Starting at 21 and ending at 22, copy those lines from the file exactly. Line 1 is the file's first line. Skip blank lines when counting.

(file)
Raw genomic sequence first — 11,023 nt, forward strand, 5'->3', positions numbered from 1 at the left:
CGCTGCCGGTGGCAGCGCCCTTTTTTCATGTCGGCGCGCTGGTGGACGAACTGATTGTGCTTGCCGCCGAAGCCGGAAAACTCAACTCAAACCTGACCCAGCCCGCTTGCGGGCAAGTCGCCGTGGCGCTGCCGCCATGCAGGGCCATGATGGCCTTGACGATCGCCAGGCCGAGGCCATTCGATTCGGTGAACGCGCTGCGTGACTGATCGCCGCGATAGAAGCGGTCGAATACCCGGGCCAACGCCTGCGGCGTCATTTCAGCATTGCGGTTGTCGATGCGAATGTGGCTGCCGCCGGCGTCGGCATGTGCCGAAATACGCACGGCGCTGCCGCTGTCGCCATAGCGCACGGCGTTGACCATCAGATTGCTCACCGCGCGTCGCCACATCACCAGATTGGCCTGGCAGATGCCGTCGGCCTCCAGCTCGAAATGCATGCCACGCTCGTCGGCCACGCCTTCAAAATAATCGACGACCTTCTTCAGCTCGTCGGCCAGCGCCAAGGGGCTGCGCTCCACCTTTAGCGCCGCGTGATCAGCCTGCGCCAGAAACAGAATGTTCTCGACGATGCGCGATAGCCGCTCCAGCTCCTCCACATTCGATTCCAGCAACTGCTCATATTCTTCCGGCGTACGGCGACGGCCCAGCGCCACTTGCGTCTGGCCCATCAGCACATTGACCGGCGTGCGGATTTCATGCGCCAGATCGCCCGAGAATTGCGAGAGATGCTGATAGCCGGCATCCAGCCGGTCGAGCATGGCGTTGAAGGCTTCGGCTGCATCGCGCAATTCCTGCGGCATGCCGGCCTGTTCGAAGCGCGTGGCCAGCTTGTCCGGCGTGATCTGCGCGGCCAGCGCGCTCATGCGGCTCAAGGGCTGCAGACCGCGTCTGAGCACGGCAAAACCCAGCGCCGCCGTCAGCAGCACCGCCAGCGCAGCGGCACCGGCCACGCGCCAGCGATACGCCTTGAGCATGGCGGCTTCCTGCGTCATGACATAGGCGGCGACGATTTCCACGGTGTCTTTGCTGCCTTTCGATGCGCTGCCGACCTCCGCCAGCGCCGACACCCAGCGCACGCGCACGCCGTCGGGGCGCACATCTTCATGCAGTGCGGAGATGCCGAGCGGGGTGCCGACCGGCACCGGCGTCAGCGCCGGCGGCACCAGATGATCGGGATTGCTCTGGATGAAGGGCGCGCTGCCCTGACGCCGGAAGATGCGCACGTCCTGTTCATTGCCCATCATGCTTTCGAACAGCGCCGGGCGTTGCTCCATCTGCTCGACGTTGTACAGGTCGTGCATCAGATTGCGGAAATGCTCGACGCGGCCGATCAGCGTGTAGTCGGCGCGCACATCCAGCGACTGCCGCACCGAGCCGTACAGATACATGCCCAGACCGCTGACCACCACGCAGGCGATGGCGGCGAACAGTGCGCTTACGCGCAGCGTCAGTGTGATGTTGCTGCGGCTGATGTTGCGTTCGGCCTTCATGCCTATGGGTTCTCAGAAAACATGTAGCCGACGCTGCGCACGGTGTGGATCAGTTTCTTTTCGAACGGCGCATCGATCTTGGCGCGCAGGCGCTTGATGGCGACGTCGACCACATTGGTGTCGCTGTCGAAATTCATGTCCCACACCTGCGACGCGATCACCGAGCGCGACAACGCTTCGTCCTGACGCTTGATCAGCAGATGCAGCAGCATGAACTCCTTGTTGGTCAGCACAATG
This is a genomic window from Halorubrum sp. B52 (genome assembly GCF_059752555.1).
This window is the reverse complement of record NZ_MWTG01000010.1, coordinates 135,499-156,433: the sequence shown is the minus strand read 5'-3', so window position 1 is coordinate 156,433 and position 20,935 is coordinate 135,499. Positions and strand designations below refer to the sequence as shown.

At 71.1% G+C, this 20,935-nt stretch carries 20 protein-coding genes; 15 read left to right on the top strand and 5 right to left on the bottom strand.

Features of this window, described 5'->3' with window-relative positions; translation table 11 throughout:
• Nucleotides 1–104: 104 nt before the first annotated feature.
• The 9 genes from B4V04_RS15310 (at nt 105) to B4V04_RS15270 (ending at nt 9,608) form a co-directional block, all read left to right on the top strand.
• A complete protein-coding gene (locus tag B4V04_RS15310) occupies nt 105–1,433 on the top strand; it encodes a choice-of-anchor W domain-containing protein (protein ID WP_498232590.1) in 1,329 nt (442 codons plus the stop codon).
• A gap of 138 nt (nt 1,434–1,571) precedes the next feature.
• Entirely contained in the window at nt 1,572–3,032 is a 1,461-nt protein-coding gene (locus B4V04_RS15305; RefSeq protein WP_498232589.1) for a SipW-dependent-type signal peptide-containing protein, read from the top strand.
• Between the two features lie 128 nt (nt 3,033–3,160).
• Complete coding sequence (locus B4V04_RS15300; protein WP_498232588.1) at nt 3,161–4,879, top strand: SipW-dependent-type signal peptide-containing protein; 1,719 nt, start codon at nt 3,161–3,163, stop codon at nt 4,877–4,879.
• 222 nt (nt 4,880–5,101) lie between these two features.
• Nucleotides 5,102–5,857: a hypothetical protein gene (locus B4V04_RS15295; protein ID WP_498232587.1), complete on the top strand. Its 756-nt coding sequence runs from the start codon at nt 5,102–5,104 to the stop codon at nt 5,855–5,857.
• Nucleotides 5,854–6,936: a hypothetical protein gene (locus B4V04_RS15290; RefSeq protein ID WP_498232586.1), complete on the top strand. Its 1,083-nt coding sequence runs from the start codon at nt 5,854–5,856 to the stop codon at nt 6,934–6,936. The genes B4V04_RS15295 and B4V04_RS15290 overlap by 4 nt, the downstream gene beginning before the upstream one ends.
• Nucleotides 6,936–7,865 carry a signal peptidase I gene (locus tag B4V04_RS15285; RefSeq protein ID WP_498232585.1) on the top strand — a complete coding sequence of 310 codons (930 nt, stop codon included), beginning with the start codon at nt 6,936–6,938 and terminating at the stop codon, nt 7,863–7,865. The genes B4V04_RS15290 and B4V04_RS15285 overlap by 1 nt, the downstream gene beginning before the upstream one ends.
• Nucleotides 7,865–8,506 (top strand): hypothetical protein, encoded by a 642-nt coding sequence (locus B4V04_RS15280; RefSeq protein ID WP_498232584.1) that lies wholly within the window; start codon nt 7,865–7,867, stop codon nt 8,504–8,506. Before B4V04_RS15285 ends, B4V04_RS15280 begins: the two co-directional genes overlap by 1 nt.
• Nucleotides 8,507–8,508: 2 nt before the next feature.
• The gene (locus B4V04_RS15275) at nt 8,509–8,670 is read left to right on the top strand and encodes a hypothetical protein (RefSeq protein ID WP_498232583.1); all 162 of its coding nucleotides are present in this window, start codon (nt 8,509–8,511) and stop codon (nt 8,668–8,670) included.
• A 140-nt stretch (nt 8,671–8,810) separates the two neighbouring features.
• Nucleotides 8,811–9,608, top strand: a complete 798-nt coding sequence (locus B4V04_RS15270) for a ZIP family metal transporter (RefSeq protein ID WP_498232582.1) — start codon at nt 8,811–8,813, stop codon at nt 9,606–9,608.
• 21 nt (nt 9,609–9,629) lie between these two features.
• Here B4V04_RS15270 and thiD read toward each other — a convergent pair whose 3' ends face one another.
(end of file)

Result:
• A 140-nt stretch (nt 8,671–8,810) separates the two neighbouring features.
• Nucleotides 8,811–9,608, top strand: a complete 798-nt coding sequence (locus B4V04_RS15270) for a ZIP family metal transporter (RefSeq protein ID WP_498232582.1) — start codon at nt 8,811–8,813, stop codon at nt 9,606–9,608.